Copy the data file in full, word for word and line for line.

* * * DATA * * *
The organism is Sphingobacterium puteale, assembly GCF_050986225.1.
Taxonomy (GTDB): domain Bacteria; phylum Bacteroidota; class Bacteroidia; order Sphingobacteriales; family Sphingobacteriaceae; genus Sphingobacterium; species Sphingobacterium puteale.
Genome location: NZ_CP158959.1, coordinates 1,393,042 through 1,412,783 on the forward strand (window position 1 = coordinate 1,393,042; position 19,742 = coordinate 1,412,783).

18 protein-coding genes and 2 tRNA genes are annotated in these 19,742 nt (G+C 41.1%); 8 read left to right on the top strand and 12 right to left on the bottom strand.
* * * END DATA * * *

The organism is Sphingobacterium puteale, assembly GCF_050986225.1.
Taxonomy (GTDB): domain Bacteria; phylum Bacteroidota; class Bacteroidia; order Sphingobacteriales; family Sphingobacteriaceae; genus Sphingobacterium; species Sphingobacterium puteale.
Genome location: NZ_CP158959.1, coordinates 1,393,042 through 1,412,783 on the forward strand (window position 1 = coordinate 1,393,042; position 19,742 = coordinate 1,412,783).

18 protein-coding genes and 2 tRNA genes are annotated in these 19,742 nt (G+C 41.1%); 8 read left to right on the top strand and 12 right to left on the bottom strand.